Termination Checking: Comparing Structural Recursion and Sized Types by Examples David Thibodeau Decemer 3, 2011 Abstract Termination is an important property for programs and is necessary for formal proofs
More informationExtending Semantic Resolution via Automated Model Building: applications
Extending Semantic Resolution via Automated Model Building: applications Ricardo Caferra Nicolas Peltier LIFIAIMAG L1F1AIMAG 46, Avenue Felix Viallet 46, Avenue Felix Viallei 38031 Grenoble Cedex FRANCE
More informationIncompleteness and Artificial Intelligence
Incompleteness and Artificial Intelligence Shane Legg Dalle Molle Institute for Artificial Intelligence Galleria 2, MannoLugano 6928, Switzerland shane@idsia.ch 1 Introduction The implications of Gödel
More information6.080/6.089 GITCS Feb 12, 2008. Lecture 3
6.8/6.89 GITCS Feb 2, 28 Lecturer: Scott Aaronson Lecture 3 Scribe: Adam Rogal Administrivia. Scribe notes The purpose of scribe notes is to transcribe our lectures. Although I have formal notes of my
More information32 Conclusion: The Master Programmer
32 Conclusion: The Master Programmer Chapter Objectives Chapter Contents This chapter provides a summary and discussion of the primary idioms and design patterns presented in our book. 32.1 ParadigmBased
More informationSummary Last Lecture. Automated Reasoning. Outline of the Lecture. Definition sequent calculus. Theorem (Normalisation and Strong Normalisation)
Summary Summary Last Lecture sequent calculus Automated Reasoning Georg Moser Institute of Computer Science @ UIBK Winter 013 (Normalisation and Strong Normalisation) let Π be a proof in minimal logic
More informationComputability Theory
CSC 438F/2404F Notes (S. Cook and T. Pitassi) Fall, 2014 Computability Theory This section is partly inspired by the material in A Course in Mathematical Logic by Bell and Machover, Chap 6, sections 110.
More informationA Formalization of the ChurchTuring Thesis
A Formalization of the ChurchTuring Thesis Udi Boker and Nachum Dershowitz School of Computer Science, Tel Aviv University Tel Aviv 69978, Israel {udiboker,nachumd}@tau.ac.il Abstract Our goal is to formalize
More informationArtificial Intelligence (LISP)
Artificial Intelligence (LISP) Introduction Artificial Intelligence (AI) is a broad field, and means different things to different people. It is concerned with getting computers to do tasks that require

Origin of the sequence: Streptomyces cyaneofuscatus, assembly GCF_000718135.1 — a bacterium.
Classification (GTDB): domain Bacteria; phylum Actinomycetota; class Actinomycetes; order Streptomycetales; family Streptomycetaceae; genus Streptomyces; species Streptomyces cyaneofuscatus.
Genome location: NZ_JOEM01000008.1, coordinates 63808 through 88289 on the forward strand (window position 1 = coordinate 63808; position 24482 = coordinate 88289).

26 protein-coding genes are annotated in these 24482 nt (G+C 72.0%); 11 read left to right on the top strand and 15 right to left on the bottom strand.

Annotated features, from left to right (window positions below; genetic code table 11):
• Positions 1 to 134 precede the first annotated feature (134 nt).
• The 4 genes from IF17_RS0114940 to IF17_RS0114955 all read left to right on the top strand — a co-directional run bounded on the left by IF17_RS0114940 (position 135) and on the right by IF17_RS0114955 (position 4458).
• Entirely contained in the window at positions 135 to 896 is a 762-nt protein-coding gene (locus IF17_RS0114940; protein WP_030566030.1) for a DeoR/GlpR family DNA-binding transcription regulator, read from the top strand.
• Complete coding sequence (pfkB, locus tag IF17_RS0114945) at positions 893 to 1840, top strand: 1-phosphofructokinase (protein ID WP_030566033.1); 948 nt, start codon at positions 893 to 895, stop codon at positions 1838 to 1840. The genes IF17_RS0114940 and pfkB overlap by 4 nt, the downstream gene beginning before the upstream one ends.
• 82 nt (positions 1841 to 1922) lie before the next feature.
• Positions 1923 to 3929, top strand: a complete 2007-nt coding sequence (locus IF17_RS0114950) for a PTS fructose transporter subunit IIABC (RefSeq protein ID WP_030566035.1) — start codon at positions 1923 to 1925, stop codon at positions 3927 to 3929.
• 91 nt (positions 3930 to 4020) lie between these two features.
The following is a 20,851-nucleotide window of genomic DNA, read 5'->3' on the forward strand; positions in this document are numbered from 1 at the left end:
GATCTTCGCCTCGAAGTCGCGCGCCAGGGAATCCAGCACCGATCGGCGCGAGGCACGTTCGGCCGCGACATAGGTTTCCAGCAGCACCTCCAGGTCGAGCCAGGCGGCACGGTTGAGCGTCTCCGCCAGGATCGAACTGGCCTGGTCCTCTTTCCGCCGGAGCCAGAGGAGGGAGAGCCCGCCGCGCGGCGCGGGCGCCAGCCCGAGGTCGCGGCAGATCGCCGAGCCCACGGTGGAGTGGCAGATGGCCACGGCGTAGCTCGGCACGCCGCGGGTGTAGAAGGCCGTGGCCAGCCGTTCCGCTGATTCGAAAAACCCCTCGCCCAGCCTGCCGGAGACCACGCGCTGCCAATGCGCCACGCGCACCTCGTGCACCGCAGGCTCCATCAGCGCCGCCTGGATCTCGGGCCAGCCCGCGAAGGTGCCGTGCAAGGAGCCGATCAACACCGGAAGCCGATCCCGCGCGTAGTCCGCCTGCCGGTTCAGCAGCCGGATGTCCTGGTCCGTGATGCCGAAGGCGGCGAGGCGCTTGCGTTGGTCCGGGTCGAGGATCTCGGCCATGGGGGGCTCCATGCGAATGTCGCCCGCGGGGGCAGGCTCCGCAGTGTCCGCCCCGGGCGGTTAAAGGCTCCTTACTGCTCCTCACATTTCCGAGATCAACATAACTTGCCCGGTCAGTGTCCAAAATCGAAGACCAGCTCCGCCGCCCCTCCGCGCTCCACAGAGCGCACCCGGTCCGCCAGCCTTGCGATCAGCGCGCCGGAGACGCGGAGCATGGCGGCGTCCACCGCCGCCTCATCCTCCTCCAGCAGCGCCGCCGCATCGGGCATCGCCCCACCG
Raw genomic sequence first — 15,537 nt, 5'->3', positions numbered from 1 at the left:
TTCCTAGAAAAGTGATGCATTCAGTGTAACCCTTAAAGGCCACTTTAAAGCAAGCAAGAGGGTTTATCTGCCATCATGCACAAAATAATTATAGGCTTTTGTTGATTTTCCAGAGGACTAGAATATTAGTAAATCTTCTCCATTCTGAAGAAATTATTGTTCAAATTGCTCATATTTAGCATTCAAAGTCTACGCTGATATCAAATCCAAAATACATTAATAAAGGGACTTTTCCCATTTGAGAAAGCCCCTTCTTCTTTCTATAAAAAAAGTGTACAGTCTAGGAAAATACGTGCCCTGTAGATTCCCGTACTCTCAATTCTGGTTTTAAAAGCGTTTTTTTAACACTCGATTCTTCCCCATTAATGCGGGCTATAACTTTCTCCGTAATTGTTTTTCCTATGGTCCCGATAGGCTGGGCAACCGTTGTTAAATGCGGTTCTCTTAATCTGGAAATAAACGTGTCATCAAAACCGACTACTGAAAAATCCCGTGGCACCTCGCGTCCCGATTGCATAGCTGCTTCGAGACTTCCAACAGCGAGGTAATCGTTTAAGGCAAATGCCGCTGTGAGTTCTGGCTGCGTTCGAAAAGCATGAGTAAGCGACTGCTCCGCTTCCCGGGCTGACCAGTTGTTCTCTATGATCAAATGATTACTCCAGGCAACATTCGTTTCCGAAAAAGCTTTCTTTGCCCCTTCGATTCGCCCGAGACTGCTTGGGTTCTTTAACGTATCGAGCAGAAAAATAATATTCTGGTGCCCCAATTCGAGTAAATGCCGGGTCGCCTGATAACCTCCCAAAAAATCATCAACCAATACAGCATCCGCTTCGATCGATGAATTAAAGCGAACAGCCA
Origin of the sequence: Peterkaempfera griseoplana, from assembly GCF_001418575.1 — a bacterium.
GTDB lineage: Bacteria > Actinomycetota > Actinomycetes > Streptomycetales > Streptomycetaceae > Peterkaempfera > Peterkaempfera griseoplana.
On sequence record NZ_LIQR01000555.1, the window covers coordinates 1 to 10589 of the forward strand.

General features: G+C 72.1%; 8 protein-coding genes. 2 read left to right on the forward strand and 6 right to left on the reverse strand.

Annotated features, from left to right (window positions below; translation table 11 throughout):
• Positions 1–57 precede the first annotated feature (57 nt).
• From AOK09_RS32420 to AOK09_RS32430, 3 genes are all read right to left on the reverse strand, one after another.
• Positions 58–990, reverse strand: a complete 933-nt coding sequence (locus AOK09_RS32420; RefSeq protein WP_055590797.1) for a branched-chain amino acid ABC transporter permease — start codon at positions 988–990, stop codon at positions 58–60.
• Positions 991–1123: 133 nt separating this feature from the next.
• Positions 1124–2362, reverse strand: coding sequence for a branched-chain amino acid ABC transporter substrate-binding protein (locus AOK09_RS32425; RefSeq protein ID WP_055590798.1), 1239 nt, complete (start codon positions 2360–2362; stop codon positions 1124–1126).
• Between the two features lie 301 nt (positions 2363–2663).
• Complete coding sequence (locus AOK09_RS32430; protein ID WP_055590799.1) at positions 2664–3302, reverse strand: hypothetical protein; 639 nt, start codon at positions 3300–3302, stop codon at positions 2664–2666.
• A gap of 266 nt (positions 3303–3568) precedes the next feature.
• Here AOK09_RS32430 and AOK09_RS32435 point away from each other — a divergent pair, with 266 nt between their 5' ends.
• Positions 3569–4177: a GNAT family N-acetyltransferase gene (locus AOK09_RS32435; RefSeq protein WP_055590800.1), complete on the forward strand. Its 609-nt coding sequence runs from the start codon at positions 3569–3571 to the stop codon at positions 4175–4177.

More informationOracle Turing machines faced with the verification problem
Oracle Turing machines faced with the verification problem 1 Introduction Alan Turing is widely known in logic and computer science to have devised the computing model today named Turing machine. In computer
More informationA brief history of type theory (or, more honestly, implementing mathematical objects as sets)
A brief history of type theory (or, more honestly, implementing mathematical objects as sets) Randall Holmes, Boise State University November 8, 2012 [notes revised later; this is the day the talk was
More informationAre the truths of mathematics invented or discovered?
Are the truths of mathematics invented or discovered? By Vincent Wen Imagine you are a prehistoric caveman living a nomadic life. One bright sunny morning, a fellow caveman comes to you, borrows a few
More informationTHE REASONING ART: or, The Need for an Analytical Theory of Architecture
P ROCEEDINGS VOLUME I SPACE SYNTAX TODAY THE REASONING ART: or, The Need for an Analytical Theory of Architecture Professor Bill Hillier and Dr Julienne Hanson University College London, London, England
More informationAlan Turing and the Unsolvable Problem To Halt or Not to Halt That Is the Question
Alan Turing and the Unsolvable Problem To Halt or Not to Halt That Is the Question Cristian S. Calude 26 April 2012 Alan Turing Alan Mathison Turing was born in a nursing home in Paddington, London, now
More informationRemarks on the computational complexity of small universal Turing machines